Less than a month till our very own SCOS Conference, 5-6 July: https://www.tilmeld.dk/scos2021/submission-of-abstracts.html
You can also find information about the conference on the SCOS Facebook page: https://www.facebook.com/scospage/
It should be a very wonderful conference (okay, maybe not quite as wonderful as meeting face-to-face, but as good as we can possibly make it and also FREE!). See you all there.
Two announcements from Harriet Shortt:
1. Our Special Issue for Culture and Organization: ‘Flexible lives: spatial, temporal, and behavioural boundaries in a fluid world of work and home’ has a deadline extension! The deadline is now 31.01.2022, so those of you interested in submitting a paper will have a bit more time (https://think.taylorandfrancis.com/special_issues/spatial-temporal-behavioural-boundaries-fluid-world-work-home/) – we would love to hear from you!
2. We will also be convening a stream at the upcoming Critical Management Studies conference devoted specifically to the topic of this call for papers – Flexible lives: spatial, temporal, and behavioural boundaries in a fluid world of work and home (stream 4): https://internationalcms.org/2021/03/26/call-for-submissions-12th-icms-conference/ . It will be an open call, so you can still submit a paper to the Special Issue by January 2022 deadline even without participating in a conference, but we would like to treat this stream as a way to help develop papers towards the submission. The conference will take place (technically speaking) in New Delhi, India, but for practical reasons it will be an online only event. Date: 16-18 December 2021. Deadline for submissions of 1000 word abstracts: 1.07.2021. If you would like to participate, please submit to firstname.lastname@example.org or email@example.com). We will encourage developing all accepted abstracts into full papers by the end of November 2021, so that they can be shared internally within the stream (if the authors agree) and discussed during the conference.
And a very interesting webinar I’m involved in organising:
Performing Management or Managing Performance in Higher Education
Centre for Leadership Innovation Webinar: 21 June 2pm-3:30pm (UK time)
Join Zoom Meeting: https://us02web.zoom.us/j/81545797135
The unintended outcomes of performance management systems: Gaming in British universities
Performance management systems are pervasive in contemporary organisations but their specific impact on employees is unclear. This presentation examines the unintended outcomes of performance management systems in British universities. Drawing on data collected from 65 semi-structured interviews in 13 research intensive universities in the UK rated in the top quartile in the REF 2014, the presentation presents a typology of gaming and examines how the performance management practices implemented in universities can incentivise academics to engage in gaming.
Performance and practice in higher education: an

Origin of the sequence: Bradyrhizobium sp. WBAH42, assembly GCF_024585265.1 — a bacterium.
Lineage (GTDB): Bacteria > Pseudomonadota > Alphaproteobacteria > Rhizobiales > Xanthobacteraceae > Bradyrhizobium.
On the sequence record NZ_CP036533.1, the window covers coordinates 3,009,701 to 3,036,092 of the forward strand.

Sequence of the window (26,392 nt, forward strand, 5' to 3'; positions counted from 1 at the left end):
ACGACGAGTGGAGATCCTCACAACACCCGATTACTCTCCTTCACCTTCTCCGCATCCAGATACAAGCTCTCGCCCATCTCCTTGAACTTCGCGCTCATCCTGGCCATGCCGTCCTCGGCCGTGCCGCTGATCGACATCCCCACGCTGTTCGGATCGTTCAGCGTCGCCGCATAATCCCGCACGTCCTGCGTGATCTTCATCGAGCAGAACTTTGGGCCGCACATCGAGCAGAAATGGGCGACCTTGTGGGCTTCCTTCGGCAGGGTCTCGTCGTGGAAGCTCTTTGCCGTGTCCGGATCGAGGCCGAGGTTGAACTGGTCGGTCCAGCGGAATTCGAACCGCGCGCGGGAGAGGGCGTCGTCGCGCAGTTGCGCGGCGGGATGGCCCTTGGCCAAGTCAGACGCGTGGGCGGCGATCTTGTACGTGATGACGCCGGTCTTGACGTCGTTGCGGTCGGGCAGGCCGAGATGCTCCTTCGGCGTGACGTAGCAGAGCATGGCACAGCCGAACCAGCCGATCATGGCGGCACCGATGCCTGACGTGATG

of everyday academic work.
It is widely accepted that Higher Education (HE) has gone through significant changes within the last sixty years. The effects of such phenomena as managerialism, marketization and performativity are well documented in the literature (Deem et al 2007, Molesworth et al 2011, Hussey and Smith 2010, Bell et al 2009). Often, such terms are introduced and accepted as truth without fully exploring what such phenomena really mean to the members of that community. This research uses ethnomethodology, a method of inquiry which concentrates on the members’ methods to understand how they make meaning of their work environment through their daily practices. This research applies a documentary approach to lecturing, to see it as a document of accomplishment. It also draws on the method of conversation analysis (CA) and examines discussions with academic members of two post 1992 universities, which are seen to be the most affected by the neoliberal phenomena mentioned. This is to understand how they accomplish their performance of being an academic. Evidence from this research shows that performativity (Lyotard 1984) causes misunderstandings of purpose, and marketized approaches have increased assymetries in student-academic interactions.
Btissam Aboubichr is a Lecturer in Human Resource Management at the School of Marketing and Management at Coventry University. Her research interests are in the area of organisational behaviour, human resource management, employee well-being and the management of higher education. She is particularly interested in the critical analysis of the way human resource management practices can act as a catalyst for unethical behaviour at work. Overall, the aim of her research is to promote ethical and responsible approaches to management and organisational practices. Btissam is an academic member of the CIPD and acts as a committee member for the CIPD Bedfordshire and Milton Keynes branch.
Caroline Bolam has worked at the University of Westminster since 2013 after starting lecturing in 2009. Prior to doing academic work she gained considerable experience working in Human Resource Management in both the public and private sector, building up expertise in resourcing, employee relations and also learning and development. She is a full member of the CIPD (Chartered Institute for Personnel and Development). Caroline completed her PhD in 2019. Her research interests are in studying the role of social interaction in the workplace, with a special interest in how this shapes educational settings.